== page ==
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Whatthehex

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Everything posted by Whatthehex

  1. After an hour and 40 minutes with Hikvision tech support, I'm a bit disillusioned with the response on how to view locally and remotely my Hikvision DS-2CD2955FWD-IS 5MP fisheye camera on my DS-96064NI-I16 NVR. At first they tried to add the camera a second time to the NVR under another channel to get another view other than the fisheye but that didn't work. So the rep said it was not possible to view locally through the NVR any of the unwarped views from that camera; the round fisheye view is all you can see. Huh? An NVR that just came out with latest 4.0 interface and their newer model fisheye camera can't display anything more than a round fisheye view? Can anyone here confirm that is the case? Next they said it was not a problem because it's better to view the cams through a web browser than directly from the NVR. Indeed if I entered the local IP address of the fisheye camera in the browser, I could access the various view options. However, if I accessed the NVR through the browser and used the Live View to see the cams only the fisheye view was possible. It appears that the only way to remotely see an unwarped view of the fisheye camera is to set up port forwarding on the router for each individual fisheye camera. I tried doing that but it exceeded my networking skills to set up more than 1 port forwarding that did not conflict with something. So for now just the round fisheye is all I can see when I remote in when away from the office. If anyone knows an easier, better way, please let me know. BTW, I use a Mac laptop most of the time instead of a PC but I also can run Windows my Mac when needed. Is there any viewing software that is better to view the cameras that using a web browser for remote viewing? Will be running about 30 cameras. Thanks!
  2. I was able to speak with another tech support rep that was more knowledgeable and he said the issue is that the Value Line fish eye cameras use software dewarping. Their pro series fisheye will allow local NVR or remote viewing of the NVR with multiple unwapred views. Looks like we'll need to get the pro series cameras instead.
  3. Now I'm thinking about going with a 64 Ch unit since the cost is not a lot more as I may end up needing more than 32 cameras eventually. Maybe the Dahua NVR616-64/128-4KS2. I will need a POE switch but don't know much about them. Is something like the Netgear listed below good for use with the NVR? NETGEAR 48-Port Gigabit Ethernet Smart Managed Pro Switch, 4 SFP GbE Fiber Ports, Poe/PoE+, 384w, ProSAFE Lifetime Protection (GS752TP) $533 Most of the cameras I have now are the Hikvision DS-2CD2032-I. They are 3MP and have worked fine for a few years now inside a warehouse and machine shop. I was thinking at first to use them on the new system to save some $$$ but they are H.264 cams so I think they will use 2x the amount of data compared to newer H.265 cameras. If that is the case what I save by using the old cams on the new system II might end up losing by having to buy more hard drives compared to buying all new H.265 cameras. For the bulk of the new cameras (about 28) I'm thinking about the ones below at around $90 each: Dahua 4MP Bullet POE IP Camera IPC-HFW4431R-Z,2.7-12mm Motorized Varifocal Lens Optical Zoom IP67 IR Day and Night Outdoor Security Surveillance Camera H.264/H.265 I'm shooting for 90 days of storage at 8FPS so it looks like I'll need 10 8TB drives. Looks like about $8-9K in hardware based on prices on Amazon and other online sources. Any suggestions for a similar setup package deal that could save some money vs buying everything separately?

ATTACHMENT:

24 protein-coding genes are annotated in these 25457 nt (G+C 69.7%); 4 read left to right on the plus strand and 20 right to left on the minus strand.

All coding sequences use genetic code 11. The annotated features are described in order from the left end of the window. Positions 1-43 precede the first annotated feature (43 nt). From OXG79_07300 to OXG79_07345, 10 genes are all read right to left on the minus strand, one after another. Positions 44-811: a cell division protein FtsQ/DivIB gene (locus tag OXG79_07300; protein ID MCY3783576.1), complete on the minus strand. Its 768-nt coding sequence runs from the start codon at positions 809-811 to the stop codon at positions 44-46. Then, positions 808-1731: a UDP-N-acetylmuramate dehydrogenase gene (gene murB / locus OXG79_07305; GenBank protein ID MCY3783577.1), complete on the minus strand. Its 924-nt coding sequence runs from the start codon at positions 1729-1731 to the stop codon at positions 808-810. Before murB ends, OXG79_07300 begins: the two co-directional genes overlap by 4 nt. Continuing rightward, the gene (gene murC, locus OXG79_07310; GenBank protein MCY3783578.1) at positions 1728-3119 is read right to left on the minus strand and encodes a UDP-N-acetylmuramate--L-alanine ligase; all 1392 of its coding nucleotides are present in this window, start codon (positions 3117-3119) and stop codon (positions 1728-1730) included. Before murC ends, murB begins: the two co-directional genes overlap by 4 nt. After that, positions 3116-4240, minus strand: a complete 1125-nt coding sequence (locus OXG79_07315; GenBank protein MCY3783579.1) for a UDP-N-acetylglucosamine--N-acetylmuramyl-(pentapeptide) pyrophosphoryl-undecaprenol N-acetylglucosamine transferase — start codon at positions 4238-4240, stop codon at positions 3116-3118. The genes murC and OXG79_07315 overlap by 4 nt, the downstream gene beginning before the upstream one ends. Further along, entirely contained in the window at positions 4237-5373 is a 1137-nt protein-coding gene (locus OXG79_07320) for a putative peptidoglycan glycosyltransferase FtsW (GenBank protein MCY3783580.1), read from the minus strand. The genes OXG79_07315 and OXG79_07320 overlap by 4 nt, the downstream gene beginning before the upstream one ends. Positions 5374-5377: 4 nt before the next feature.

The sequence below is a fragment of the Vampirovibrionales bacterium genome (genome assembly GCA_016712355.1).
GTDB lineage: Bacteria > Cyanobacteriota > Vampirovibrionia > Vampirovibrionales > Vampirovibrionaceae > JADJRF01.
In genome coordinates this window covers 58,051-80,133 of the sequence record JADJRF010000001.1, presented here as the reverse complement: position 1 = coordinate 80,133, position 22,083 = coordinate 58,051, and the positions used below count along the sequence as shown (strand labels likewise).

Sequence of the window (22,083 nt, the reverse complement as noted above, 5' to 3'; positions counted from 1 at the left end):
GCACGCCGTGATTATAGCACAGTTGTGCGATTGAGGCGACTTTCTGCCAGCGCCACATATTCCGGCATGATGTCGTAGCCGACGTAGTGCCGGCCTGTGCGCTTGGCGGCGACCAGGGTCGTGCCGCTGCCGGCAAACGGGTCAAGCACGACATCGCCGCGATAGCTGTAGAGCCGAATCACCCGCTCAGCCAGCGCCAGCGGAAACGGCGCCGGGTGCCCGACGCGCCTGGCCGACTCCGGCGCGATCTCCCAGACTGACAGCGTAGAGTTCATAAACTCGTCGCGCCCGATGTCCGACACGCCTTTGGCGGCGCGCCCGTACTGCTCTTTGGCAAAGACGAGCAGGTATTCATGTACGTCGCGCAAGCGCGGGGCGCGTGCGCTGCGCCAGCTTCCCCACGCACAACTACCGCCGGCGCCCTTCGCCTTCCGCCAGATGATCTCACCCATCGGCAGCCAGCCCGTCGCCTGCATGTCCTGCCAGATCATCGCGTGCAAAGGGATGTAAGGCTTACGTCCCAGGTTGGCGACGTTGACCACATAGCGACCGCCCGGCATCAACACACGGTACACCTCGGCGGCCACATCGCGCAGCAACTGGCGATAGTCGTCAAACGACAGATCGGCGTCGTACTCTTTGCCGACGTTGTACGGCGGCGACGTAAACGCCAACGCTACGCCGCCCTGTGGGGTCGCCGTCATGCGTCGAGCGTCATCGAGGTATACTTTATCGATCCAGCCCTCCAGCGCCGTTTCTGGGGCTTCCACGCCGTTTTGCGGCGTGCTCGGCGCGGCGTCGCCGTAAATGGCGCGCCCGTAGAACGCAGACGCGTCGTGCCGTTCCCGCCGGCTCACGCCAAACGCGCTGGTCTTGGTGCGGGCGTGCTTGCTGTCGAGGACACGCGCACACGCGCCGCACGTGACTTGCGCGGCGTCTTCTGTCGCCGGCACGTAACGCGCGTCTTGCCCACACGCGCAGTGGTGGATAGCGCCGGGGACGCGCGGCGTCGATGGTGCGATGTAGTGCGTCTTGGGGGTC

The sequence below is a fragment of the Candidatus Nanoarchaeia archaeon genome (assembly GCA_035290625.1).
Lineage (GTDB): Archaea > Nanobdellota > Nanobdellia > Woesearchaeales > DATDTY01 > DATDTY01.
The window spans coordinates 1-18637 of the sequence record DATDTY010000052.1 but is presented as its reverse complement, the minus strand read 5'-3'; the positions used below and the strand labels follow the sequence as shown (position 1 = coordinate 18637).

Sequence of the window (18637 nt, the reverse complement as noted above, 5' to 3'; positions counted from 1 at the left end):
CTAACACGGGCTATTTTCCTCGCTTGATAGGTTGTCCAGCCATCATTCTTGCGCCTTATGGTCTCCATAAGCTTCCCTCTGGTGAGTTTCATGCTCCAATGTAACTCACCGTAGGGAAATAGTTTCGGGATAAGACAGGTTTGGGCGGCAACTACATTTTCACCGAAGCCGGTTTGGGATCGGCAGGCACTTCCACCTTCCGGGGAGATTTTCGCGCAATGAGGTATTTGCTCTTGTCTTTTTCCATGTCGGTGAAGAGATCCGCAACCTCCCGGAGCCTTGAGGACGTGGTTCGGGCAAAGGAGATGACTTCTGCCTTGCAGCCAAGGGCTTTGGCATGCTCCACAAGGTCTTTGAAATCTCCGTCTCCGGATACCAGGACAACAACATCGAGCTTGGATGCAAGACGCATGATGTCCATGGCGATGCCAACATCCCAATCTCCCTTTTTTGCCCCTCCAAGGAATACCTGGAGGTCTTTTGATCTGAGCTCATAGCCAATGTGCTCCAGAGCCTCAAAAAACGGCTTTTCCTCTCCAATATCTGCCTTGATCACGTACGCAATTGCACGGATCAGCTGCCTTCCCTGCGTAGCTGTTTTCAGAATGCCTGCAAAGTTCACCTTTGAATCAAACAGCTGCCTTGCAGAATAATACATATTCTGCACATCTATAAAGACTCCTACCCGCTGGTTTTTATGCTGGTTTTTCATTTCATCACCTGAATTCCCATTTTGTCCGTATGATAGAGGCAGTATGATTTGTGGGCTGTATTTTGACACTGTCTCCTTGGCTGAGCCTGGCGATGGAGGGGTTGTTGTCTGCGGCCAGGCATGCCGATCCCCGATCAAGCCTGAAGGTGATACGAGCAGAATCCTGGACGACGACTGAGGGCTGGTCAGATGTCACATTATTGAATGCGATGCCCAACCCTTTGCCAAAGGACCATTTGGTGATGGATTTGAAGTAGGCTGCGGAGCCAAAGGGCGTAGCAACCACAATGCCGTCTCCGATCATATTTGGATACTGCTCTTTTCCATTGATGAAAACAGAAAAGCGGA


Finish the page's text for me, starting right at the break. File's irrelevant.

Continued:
4. I have a DS-7716NI-SP / 16 at work with 16 cameras and I need to upgrade to something more robust that can handle 32 cams. Been a while since I've been in the market for a NVR so not sure on what to expect. I'd like to have the ability to have 10-15 FPS on all cams. A key feature needed is the ability to quickly find events in the video. Originally our unit was great to find events. Then after one of the firmware upgrades, Hikvision removed the ability to quickly skip from one event to the next which really messed up the search function in videos where there are a lot of events triggered. Our unit has been okay, but I've never been that impressed with the software. It is much better than a few more consumer level units I tried for home use but it still left me lacking each time I had to do anything, such as download video, access the NVR online, etc. Hoping to get some tips here to get a commercial level NVR that is very reliable and has polished software, both for viewing locally and remotely. I'd like to have a minimum of 30 days of storage, but preferably 60 days. Thank goodness the price of hard drives has fallen a lot in the last few years! Does anyone have any experience with the DAHUA 4K NVR608-32-4KS2 32? I've seen this one come up a few times browsing around.
  5. Agree with Buewinkle. It is a pain to mount on a vertical surface unless you are lucky enough to not need to point the lens to the right or left or need to point it toward the ground. Keep in mind there is no setting in the NVR to flip the camera image. What I had to do with my dome was remove the black plastic shield in the dome. Then I had to remove the screw that limits the travel on the lens so that I could point it down low enough. Not a big deal as the two screws on the axis are more than adequate when tightened down to keep the lens from moving. Then reinstall the black shield rotated 180 degrees. Now you can mount it vertically and have the lens pointing toward the ground instead of pointing out perpendicular to the wall. Now watch that someone will point out there is a flip image option and I did that workaround for nothing. LOL Something else you can try is to connect the camera directly to your network instead of the NVR to see if there is a setting in the cam to flip the image. That would avoid the mechanical workaround I did. Didn't think about that until now. The way I connected my Swann cam was to connect it to my router, and plug in a 12V power source to the camera. I used the Hikvision free SADP program to locate the camera on my network. From SADP I changed the camera's IP address to an IP address in my network's range, and I logged into the camera using my internet browser. From the browser there was various settings accessible. I'm guessing the Lorex dome camera may have the same browser support but not sure.